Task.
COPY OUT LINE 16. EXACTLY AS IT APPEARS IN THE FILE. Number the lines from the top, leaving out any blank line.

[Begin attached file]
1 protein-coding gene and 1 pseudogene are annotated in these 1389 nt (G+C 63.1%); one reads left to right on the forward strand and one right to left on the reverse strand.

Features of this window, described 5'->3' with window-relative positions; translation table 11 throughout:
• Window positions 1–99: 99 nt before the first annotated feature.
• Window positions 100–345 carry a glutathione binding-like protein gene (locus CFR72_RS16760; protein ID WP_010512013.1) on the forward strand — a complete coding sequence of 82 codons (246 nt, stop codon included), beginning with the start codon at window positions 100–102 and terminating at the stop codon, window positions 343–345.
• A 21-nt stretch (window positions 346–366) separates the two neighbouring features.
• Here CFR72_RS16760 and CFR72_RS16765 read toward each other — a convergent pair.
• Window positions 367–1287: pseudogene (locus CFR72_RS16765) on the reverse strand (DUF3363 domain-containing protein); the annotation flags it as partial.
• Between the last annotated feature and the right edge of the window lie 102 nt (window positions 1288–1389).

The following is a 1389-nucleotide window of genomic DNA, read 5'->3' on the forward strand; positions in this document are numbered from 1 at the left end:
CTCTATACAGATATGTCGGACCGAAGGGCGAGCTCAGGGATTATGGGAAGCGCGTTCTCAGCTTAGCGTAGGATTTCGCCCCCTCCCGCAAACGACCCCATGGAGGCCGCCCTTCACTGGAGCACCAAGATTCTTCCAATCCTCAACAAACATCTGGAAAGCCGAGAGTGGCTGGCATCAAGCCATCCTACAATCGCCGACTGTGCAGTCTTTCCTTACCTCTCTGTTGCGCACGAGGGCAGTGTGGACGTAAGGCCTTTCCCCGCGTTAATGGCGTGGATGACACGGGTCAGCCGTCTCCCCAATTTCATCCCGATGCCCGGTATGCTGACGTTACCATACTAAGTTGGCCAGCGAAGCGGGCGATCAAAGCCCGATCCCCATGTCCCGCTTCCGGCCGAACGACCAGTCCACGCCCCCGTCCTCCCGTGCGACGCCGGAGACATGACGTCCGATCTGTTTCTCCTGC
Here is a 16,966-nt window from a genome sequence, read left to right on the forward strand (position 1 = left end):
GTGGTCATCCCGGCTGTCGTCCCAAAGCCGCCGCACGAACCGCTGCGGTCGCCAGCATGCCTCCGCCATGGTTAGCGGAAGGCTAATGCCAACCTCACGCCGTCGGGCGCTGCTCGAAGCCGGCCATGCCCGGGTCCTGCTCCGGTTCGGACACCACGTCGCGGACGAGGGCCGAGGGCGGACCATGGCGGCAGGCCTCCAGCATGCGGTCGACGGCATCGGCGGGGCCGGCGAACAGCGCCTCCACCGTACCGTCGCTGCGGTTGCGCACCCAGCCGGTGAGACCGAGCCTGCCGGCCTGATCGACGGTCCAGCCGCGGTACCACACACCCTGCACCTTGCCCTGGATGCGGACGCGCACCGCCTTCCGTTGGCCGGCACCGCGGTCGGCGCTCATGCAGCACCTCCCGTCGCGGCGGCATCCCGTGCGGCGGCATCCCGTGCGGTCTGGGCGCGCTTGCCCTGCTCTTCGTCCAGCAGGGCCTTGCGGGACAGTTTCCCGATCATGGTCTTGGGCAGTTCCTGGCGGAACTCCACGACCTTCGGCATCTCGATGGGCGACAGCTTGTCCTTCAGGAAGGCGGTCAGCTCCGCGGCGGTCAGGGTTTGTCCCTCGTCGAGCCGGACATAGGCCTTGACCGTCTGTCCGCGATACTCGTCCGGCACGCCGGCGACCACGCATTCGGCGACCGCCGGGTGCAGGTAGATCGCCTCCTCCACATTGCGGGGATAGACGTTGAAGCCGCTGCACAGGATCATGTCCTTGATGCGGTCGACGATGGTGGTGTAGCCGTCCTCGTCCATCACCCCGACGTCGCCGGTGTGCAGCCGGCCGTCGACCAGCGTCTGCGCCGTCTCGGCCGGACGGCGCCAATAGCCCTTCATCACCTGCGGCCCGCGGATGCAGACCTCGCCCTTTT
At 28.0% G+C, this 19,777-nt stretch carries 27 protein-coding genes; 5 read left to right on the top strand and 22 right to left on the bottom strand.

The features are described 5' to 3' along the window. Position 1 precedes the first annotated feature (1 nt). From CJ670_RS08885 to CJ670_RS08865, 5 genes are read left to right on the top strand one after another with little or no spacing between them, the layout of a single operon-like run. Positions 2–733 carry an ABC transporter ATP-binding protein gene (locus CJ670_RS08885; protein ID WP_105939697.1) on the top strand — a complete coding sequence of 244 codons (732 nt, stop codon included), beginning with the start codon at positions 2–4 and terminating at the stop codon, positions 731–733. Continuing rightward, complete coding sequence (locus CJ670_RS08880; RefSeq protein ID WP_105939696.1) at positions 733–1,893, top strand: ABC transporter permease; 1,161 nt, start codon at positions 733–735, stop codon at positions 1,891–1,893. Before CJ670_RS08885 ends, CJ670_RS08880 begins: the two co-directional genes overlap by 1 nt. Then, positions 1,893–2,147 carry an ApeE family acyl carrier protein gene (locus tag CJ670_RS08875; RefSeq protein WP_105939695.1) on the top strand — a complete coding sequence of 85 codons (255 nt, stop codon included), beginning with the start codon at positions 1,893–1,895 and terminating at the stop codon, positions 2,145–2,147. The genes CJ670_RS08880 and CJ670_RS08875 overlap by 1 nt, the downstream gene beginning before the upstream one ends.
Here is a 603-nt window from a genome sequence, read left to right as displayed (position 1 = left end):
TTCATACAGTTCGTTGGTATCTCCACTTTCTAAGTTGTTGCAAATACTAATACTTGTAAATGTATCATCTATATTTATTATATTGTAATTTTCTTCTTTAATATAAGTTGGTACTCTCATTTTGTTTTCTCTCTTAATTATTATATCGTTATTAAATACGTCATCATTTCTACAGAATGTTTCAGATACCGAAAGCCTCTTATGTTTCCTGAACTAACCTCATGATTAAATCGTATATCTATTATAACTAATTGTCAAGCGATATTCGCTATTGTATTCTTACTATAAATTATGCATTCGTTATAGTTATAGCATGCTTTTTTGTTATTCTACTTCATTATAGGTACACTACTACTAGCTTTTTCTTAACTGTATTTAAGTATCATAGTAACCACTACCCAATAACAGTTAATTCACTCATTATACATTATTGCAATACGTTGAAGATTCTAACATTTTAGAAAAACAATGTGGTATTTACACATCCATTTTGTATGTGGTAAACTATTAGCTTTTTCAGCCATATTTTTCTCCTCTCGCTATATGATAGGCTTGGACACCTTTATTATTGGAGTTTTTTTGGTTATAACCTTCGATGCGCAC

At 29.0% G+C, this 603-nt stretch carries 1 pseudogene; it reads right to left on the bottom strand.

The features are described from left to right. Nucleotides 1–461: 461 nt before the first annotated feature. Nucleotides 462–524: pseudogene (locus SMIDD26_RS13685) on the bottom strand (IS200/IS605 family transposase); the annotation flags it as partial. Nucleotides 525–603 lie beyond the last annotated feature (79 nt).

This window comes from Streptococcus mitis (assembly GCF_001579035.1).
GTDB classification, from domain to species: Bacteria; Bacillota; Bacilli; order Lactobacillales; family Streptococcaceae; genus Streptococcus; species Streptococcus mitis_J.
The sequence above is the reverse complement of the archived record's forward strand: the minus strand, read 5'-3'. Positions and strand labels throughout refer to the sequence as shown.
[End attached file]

TTCATACAGTTCGTTGGTATCTCCACTTTCTAAGTTGTTGCAAATACTAATACTTGTAAATGTATCATCTATATTTATTATATTGTAATTTTCTTCTTTAATATAAGTTGGTACTCTCATTTTGTTTTCTCTCTTAATTATTATATCGTTATTAAATACGTCATCATTTCTACAGAATGTTTCAGATACCGAAAGCCTCTTATGTTTCCTGAACTAACCTCATGATTAAATCGTATATCTATTATAACTAATTGTCAAGCGATATTCGCTATTGTATTCTTACTATAAATTATGCATTCGTTATAGTTATAGCATGCTTTTTTGTTATTCTACTTCATTATAGGTACACTACTACTAGCTTTTTCTTAACTGTATTTAAGTATCATAGTAACCACTACCCAATAACAGTTAATTCACTCATTATACATTATTGCAATACGTTGAAGATTCTAACATTTTAGAAAAACAATGTGGTATTTACACATCCATTTTGTATGTGGTAAACTATTAGCTTTTTCAGCCATATTTTTCTCCTCTCGCTATATGATAGGCTTGGACACCTTTATTATTGGAGTTTTTTTGGTTATAACCTTCGATGCGCAC